IMDb > Midway (1976)
Midway
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Midway (1976) More at IMDbPro »

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Overview

User Rating:
6.8/10   14,018 votes »
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Popularity: ?
Down 5% in popularity this week. See why on IMDbPro.
Director:
Writer:
Donald S. Sanford (written by)
Contact:
View company contact information for Midway on IMDbPro.
Release Date:
18 June 1976 (USA) See more »
Genre:
Tagline:
The glory, the suspense, the spectacular drama of the men who won the most decisive naval battle in U.S. history. See more »
Plot:
A dramatization of the battle that was widely heralded as a turning point of the Pacific Theatre of World War II. Full summary » | Full synopsis »
Plot Keywords:
User Reviews:
A good movie about how grand battles are won and lost See more (121 total) »

Cast

  (in credits order) (verified as complete)

Charlton Heston ... Capt. Matt Garth

Henry Fonda ... Adm. Chester W. Nimitz

James Coburn ... Capt. Vinton Maddox

Glenn Ford ... Rear Adm. Raymond A. Spruance

Hal Holbrook ... Cmdr. Joseph Rochefort

Toshirô Mifune ... Admiral Isoroku Yamamoto (as Toshiro Mifune)

Robert Mitchum ... Admiral William F. Halsey

Cliff Robertson ... Commander Carl Jessop

Robert Wagner ... Lieutenant Commander Ernest L. Blake

Robert Webber ... Rear Admiral Frank J. 'Jack' Fletcher

Ed Nelson ... Admiral Harry Pearson

James Shigeta ... Vice Admiral Chuichi Nagumo
Christina Kokubo ... Haruko Sakura

Monte Markham ... Commander Max Leslie

Biff McGuire ... Captain Miles Browning

Christopher George ... Lieutenant Commander C. Wade McClusky

Kevin Dobson ... Ensign George Gay

Glenn Corbett ... Lieutenant Commander John Waldron

Gregory Walcott ... Captain Elliott Buckmaster

Edward Albert ... Lieutenant Tom Garth

Pat Morita ... Rear Admiral Ryunosuke Kusaka

John Fujioka ... Rear Admiral Tamon Yamaguchi
Dale Ishimoto ... Vice Admiral Moshiro Hosogaya

Dabney Coleman ... Captain Murray Arnold

Erik Estrada ... Pilot 'Chili Bean' Ramos

Larry Pennell ... Captain Cyril Simard (as Ken Pennell)

Clyde Kusatsu ... Cmdr. Watanabe
Phillip R. Allen ... Lt. Cmdr. John S. 'Jimmy' Thach

Tom Selleck ... Aide to Capt. Cyril Simard

Sab Shimono ... Lt. Tomonaga
Conrad Yama ... Adm. Nobutake Kondo

Robert Ito ... Cmdr. Minoru Genda
Yuki Shimoda ... Officer Aboard Carrier Hiryu
Seth Sakai ... Capt. Kameto Kuroshima
Kurt Grayson ... Maj. Floyd 'Red' Parks
Alfie Wise ... Chief Radioman Horace F. Dobbs
Beeson Carroll ... ARM1 / c William E. Gallagher

John Bennett Perry ... ARM1c Walter G. Chochalousek

Steve Kanaly ... Lt. Cmdr. Lance E. "Lem" Massey
Kip Niven ... Lt. Howard P. Ady, PBY Pilot
Dennis Rucker ... Ens. Manson
Michael Richardson ... ARM3c Robert K. Huntington
James Ingersoll ... Pilot, PBY 'Strawberry 12'
rest of cast listed alphabetically:

Jeff Chamberlain ... Sailor (uncredited)
Sam Chew Jr. ... Guard (uncredited)
Noel Conlon ... (TV version only) (uncredited)
Larry Csonka ... Cmdr. Delaney (uncredited)

Jesse Dizon ... Pilot (uncredited)
Don Dolan ... (TV version only) (uncredited)
Paul Frees ... Adm. Yamamoto (voice) (uncredited)

Jerry Fujikawa ... Japanese Gentleman (uncredited)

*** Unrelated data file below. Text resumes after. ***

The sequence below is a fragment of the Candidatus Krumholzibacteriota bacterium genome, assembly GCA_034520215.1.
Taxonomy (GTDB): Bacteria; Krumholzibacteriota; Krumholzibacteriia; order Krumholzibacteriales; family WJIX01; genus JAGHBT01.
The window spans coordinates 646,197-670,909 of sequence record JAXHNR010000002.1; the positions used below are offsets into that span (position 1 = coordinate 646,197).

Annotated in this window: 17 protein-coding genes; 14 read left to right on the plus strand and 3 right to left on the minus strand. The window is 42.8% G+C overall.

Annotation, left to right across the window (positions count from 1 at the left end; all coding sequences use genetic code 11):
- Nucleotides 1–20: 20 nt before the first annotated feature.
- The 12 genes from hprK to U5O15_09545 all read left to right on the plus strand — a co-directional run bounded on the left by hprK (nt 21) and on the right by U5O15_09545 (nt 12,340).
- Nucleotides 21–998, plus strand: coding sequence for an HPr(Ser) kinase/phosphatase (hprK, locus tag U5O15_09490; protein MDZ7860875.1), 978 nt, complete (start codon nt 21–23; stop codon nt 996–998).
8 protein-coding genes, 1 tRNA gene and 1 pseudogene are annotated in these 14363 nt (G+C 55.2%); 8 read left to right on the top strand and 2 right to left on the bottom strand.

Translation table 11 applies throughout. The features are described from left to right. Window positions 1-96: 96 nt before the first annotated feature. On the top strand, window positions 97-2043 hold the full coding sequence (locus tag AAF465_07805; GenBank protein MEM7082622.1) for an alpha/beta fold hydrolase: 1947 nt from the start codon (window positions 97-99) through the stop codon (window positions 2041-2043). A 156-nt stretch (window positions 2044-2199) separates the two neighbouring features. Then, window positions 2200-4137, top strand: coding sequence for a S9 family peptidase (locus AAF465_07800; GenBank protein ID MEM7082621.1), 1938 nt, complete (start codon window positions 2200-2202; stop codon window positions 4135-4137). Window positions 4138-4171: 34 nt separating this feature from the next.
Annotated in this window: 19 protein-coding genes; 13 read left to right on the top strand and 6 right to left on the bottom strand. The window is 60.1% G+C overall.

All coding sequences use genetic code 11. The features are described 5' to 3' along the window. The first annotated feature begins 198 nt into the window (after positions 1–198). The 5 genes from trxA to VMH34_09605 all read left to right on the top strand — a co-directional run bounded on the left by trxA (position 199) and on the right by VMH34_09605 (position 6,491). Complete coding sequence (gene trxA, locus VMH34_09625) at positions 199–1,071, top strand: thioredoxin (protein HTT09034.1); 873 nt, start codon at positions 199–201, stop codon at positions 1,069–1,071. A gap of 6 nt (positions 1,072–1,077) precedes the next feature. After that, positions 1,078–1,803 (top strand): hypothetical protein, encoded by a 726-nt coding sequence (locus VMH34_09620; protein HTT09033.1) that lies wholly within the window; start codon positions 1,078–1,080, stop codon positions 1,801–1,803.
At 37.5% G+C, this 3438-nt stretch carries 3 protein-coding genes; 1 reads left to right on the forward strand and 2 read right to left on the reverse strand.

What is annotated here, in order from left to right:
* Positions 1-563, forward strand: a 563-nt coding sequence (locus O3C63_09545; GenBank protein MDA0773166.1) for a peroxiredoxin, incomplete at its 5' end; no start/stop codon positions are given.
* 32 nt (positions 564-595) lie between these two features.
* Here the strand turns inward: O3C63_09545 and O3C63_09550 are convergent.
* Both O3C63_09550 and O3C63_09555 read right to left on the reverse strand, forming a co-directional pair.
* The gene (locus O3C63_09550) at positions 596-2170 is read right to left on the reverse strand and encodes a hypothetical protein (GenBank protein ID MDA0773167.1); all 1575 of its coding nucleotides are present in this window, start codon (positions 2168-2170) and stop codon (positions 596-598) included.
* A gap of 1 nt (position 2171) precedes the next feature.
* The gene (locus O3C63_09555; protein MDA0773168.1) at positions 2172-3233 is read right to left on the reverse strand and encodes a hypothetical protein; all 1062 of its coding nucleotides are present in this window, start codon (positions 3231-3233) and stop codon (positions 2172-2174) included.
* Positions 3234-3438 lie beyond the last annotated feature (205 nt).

Sean Garrison ... Lt. Cmdr. Ken Cunningham (uncredited)

Ned Gill ... Seaman Downes (uncredited)
Redmond Gleeson ... Pvt. Dombrowski - Radio Man (uncredited)
Anthony Herrara ... Marine Lieutenant at Internment Camp (uncredited)
David Hirokane ... Lt. Shima (uncredited)
Jim Ishida ... Pilot Lt. Takeo Koda (uncredited)
Lloyd Kino ... Capt. Aoki (uncredited)

John Lupton ... Officer Testing Electric Bomb Release (uncredited)

David Macklin ... Lt. Jack Reid (uncredited)
Sandy McPeak ... Capt. Thomas (uncredited)
Steve Moriarty ... Naval Officer / Aide (uncredited)
Chuck Morrell ... Pvt. Andy (uncredited)

Richard Narita ... Lt. Hashimoto (uncredited)
Yôsuke Natsuki ... Japanese Pilot on Hiryu (archive footage) (uncredited)
Bennett Ohta ... Captain Taijiro Aoki - Commander of Akagi (uncredited)
Frank Parker ... Deke (uncredited)
Clint Ritchie ... Lt. Cmdr. Charles Fenton (uncredited)

Mitchell Ryan ... RAdm. Aubrey W. Fitch (uncredited)

Richard Sanders ... (TV version only) (uncredited)

Richard Sarradet ... (uncredited)

John Schuck ... Wilson (uncredited)

Alec Smight ... (TV version only) (uncredited)

Susan Sullivan ... Ann (TV version only) (uncredited)

Miiko Taka ... (TV version only) (uncredited)
William Wellman Jr. ... (TV version only) (uncredited)

Directed by
Jack Smight 
 
Writing credits
Donald S. Sanford (written by)

Produced by
Walter Mirisch .... producer
 
Original Music by
John Williams 
 
Cinematography by
Harry Stradling Jr. (director of photography)
 
Film Editing by
Robert Swink 
Frank J. Urioste 
 
Art Direction by
Walter H. Tyler  (as Walter Tyler)
 
Set Decoration by
John M. Dwyer  (as John Dwyer)
 
Production Management
William W. Gray .... production manager (as William Gray)
 
Second Unit Director or Assistant Director
Richard Hashimoto .... second assistant director
Jerome M. Siegel .... first assistant director (as Jerome Siegel)
 
Sound Department
Roger Heman Jr. .... re-recording mixer
Robert L. Hoyt .... re-recording mixer
Earl Madery .... re-recording mixer
Robert Martin .... sound
Leonard Peterson .... sound
Roger Sword .... sound editor
James Troutman .... sound editor (as Jim Troutman)
Dennis C. Salcedo .... optical sound recordist (uncredited)
 
Special Effects by
Jack McMaster .... special effects
 
Stunts